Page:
The Theory of Interest

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Current Situation
Interest can be viewed as the periodic money paid for a debt taken. Due to the 2008 economic crisis, the central banks of most developed countries has decided to lower their interest rate levels that is close to 0. This interest rate level is also called the nominal interest rate. Real interest rate is obtained by subtracting the nominal interest rate by inflation rate. Thus, effectively, most developed countries are having negative interest rates.

Assumption
However, this article, is talking about interest that one could get assuming certain conditions. Some of the conditions, though unrealistic but is necessary for ease of analysis, are (i) constant interest rate level at all times, (ii) nominal interest rate levels are positive, (iii) there is no default risk and (iv) interest is charged linearly.

Concept needed for CFA level 1
CFA level 1 tests candidate on the concept of interest, particularly, constant interest rate level throughout investment period.

Suppose you lend $1,000 to me, I am charged 3% linear interest every year and I have decided to repay $1,000 plus the accumulated interest by the end of 3 years. I believe the question that would interest you is the amount of money that you would get at the end of 3 years.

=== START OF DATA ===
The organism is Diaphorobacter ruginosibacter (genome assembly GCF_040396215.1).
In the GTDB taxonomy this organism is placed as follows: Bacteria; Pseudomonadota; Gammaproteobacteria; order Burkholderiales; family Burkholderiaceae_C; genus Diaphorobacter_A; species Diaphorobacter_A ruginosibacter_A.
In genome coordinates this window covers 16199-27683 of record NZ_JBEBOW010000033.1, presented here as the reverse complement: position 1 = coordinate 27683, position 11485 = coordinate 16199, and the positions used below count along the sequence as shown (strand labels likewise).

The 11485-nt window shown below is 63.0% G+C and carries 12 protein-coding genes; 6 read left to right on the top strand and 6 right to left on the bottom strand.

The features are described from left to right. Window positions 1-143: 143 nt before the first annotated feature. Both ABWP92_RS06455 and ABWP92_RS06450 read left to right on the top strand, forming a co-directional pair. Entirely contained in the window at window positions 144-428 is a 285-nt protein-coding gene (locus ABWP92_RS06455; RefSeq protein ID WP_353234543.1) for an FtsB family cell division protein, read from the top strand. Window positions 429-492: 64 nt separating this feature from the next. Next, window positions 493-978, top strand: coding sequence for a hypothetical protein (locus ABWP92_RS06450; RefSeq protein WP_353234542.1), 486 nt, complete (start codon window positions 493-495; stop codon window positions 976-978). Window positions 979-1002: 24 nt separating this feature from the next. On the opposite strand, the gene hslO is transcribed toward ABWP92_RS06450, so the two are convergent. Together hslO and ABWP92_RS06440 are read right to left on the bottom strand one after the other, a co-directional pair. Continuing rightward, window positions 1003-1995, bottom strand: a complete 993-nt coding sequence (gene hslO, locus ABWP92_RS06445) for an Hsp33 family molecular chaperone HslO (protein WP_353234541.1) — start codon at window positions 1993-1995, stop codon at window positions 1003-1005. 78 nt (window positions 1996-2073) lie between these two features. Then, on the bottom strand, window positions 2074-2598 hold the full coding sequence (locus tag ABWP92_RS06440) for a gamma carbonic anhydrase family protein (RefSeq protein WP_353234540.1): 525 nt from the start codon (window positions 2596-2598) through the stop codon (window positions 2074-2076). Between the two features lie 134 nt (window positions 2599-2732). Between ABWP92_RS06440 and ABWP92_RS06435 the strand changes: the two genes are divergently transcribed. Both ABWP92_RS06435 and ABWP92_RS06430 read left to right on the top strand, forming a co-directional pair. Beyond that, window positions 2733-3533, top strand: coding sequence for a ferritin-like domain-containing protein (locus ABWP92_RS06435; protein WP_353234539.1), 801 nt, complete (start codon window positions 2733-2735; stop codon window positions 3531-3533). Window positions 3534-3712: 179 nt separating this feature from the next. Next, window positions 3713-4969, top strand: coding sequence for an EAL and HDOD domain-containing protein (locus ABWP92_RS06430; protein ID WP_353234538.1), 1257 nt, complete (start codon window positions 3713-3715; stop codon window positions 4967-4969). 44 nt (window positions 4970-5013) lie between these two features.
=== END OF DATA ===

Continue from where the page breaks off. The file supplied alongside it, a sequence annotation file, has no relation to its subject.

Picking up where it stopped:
There are 2 portions which are (i) the principal portion and (ii) the interest portion. The following equation shows the amount which I owe you for both principal and interest portion.

Amount Owe
=Interest+Principal
=Interest1+Interest2+Interest3+Principal
=$1,000×0.03×1.032+$1,000×0.03×1.03+$1,000×0.03+$1,000
=$1092.73

where  stands for the interest at end of ith year which accumulates interest till the end of 3rd year.

The formula to compute such is

P(1+r)n

where

  • is the loan amount
  • is the interest rate of the loan
  • is the number of years where the loan exists

 

On the other hand, suppose I agreed to return $1,000 to you at the end of 3 years while being charged 3% for each year. The value of this agreement today would be simply

P/(1+r)n

The moral of the story, $1 today doesn’t usually worth $1 in the future and vice versa.

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